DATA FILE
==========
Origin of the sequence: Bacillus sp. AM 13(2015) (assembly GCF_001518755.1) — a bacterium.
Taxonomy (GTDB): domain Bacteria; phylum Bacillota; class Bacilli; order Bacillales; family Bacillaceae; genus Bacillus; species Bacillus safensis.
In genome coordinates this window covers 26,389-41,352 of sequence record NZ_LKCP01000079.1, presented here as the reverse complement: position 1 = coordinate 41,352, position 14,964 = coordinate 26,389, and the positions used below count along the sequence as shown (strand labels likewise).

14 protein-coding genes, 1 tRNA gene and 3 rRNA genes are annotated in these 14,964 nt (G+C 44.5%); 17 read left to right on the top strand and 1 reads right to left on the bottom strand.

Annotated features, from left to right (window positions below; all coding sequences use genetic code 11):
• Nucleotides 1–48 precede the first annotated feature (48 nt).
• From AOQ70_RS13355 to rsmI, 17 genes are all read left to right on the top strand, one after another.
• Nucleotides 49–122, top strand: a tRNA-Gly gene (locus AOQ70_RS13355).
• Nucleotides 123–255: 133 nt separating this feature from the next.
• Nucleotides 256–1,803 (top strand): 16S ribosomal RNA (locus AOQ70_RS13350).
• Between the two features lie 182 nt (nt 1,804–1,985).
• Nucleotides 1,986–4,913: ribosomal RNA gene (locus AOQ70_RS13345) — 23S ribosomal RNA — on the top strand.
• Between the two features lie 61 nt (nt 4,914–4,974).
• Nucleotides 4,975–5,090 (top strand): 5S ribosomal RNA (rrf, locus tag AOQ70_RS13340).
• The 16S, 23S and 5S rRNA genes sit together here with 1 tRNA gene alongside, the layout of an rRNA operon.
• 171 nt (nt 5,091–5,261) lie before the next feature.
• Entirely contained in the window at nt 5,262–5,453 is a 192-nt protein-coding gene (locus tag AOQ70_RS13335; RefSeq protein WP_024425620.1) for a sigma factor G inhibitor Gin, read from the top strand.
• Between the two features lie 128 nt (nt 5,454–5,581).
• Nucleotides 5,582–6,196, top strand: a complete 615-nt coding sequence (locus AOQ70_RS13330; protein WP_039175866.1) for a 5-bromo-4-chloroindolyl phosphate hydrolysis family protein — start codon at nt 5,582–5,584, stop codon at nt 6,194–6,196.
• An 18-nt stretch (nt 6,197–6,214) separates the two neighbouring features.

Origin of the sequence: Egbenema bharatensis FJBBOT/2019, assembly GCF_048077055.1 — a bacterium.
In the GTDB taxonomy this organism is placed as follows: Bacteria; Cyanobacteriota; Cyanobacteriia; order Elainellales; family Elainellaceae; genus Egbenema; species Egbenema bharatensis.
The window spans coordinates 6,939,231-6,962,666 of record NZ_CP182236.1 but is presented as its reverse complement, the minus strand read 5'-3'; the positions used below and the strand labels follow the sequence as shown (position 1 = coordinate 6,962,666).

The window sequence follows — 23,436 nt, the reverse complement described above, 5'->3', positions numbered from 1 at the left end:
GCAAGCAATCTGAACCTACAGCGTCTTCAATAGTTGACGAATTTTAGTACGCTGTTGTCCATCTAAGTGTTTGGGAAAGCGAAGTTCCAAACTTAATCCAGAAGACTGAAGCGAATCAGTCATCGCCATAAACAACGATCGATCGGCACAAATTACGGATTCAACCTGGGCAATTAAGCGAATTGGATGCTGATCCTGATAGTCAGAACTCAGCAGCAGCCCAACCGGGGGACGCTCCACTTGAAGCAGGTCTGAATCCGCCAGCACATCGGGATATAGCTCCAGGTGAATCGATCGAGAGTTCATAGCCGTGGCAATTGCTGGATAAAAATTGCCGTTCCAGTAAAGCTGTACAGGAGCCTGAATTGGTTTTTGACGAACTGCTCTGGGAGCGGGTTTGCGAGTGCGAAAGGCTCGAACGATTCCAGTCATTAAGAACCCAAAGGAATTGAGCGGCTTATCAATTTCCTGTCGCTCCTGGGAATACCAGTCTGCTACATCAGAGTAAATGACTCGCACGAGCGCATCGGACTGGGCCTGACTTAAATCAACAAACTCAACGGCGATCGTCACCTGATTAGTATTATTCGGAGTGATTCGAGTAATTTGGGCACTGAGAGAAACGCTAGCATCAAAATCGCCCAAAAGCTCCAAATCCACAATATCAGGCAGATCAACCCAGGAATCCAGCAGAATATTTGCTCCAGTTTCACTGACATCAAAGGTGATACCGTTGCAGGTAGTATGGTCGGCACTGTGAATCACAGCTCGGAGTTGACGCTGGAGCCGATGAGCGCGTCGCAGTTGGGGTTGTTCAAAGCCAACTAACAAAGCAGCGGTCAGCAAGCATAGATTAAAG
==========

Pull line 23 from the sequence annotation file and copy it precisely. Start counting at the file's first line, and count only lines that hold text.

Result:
The window spans coordinates 6,939,231-6,962,666 of record NZ_CP182236.1 but is presented as its reverse complement, the minus strand read 5'-3'; the positions used below and the strand labels follow the sequence as shown (position 1 = coordinate 6,962,666).